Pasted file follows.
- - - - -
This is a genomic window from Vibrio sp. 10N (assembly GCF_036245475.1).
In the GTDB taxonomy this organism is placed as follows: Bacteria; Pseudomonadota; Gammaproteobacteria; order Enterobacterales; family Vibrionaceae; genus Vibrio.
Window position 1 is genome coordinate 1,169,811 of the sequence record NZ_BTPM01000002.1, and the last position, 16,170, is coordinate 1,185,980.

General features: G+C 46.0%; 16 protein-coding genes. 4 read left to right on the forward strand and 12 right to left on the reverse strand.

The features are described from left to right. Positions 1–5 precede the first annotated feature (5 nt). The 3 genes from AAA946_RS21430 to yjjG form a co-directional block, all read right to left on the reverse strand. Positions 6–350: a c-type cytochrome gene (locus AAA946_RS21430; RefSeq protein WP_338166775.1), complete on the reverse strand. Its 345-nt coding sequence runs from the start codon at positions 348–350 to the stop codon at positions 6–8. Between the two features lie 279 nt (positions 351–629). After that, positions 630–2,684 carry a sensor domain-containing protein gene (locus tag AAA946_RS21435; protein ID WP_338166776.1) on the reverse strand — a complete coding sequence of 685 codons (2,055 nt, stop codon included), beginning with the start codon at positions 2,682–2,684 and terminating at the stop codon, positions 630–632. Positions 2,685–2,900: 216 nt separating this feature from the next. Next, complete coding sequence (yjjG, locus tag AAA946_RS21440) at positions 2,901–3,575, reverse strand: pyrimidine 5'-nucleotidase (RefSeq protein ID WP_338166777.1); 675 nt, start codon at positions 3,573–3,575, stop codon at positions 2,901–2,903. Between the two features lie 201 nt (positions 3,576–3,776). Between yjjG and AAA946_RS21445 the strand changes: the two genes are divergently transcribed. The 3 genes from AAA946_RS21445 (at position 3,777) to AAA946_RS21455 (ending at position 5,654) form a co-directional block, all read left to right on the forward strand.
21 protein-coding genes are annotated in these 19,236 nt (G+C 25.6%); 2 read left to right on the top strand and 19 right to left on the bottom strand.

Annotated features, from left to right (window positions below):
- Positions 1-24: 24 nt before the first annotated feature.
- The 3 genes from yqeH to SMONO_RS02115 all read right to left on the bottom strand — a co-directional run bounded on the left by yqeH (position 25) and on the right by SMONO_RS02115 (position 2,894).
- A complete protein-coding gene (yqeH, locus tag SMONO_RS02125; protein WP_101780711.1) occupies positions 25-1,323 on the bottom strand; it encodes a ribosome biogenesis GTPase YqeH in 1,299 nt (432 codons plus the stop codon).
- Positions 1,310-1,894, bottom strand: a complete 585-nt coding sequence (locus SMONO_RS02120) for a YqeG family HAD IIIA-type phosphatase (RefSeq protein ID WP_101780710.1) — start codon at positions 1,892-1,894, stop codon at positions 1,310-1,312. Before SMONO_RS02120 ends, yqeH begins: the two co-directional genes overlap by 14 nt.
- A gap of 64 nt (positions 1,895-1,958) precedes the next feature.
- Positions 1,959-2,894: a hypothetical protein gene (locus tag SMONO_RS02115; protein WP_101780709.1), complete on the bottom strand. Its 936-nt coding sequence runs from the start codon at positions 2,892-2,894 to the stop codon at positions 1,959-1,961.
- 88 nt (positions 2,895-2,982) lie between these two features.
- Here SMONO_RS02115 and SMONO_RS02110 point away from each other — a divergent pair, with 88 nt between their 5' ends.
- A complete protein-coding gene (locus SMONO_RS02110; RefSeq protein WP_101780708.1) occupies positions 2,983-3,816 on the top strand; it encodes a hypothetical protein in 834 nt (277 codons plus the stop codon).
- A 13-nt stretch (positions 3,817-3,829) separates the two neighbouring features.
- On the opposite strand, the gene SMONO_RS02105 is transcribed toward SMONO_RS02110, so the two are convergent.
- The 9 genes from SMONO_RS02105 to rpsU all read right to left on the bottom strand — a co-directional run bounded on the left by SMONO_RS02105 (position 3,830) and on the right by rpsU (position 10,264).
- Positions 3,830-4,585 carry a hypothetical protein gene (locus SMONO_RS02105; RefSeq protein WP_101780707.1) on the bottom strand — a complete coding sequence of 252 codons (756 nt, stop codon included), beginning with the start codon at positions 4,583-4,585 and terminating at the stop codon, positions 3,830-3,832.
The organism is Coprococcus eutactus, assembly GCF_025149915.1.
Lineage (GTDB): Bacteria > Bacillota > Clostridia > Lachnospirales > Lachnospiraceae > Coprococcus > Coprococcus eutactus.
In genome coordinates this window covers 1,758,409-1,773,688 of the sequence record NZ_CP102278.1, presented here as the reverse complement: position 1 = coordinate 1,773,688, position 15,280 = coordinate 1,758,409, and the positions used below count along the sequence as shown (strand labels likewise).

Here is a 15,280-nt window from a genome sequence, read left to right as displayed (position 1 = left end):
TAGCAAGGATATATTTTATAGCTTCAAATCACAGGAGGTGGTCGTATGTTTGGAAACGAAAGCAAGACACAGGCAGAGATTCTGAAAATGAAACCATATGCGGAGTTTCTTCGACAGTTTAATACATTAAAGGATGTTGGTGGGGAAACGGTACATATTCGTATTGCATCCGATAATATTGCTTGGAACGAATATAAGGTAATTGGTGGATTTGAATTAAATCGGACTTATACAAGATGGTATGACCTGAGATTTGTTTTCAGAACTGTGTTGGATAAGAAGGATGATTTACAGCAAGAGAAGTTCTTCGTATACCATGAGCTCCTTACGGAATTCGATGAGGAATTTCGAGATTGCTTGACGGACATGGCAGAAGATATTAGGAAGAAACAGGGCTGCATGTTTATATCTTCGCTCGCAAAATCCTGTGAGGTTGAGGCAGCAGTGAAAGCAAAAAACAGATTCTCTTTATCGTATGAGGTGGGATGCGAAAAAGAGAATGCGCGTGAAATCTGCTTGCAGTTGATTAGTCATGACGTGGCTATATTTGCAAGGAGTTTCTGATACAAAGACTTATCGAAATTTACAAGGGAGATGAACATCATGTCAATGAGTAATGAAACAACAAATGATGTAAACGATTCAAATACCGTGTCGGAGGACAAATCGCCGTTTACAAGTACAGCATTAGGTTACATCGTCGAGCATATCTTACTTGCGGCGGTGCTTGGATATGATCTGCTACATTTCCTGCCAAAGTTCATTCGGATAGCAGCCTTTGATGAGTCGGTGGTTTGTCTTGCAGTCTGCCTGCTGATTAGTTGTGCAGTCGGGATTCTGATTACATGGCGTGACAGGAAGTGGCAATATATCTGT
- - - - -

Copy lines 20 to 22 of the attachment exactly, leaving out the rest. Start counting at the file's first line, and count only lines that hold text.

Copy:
- Positions 3,830-4,585 carry a hypothetical protein gene (locus SMONO_RS02105; RefSeq protein WP_101780707.1) on the bottom strand — a complete coding sequence of 252 codons (756 nt, stop codon included), beginning with the start codon at positions 4,583-4,585 and terminating at the stop codon, positions 3,830-3,832.
The organism is Coprococcus eutactus, assembly GCF_025149915.1.
Lineage (GTDB): Bacteria > Bacillota > Clostridia > Lachnospirales > Lachnospiraceae > Coprococcus > Coprococcus eutactus.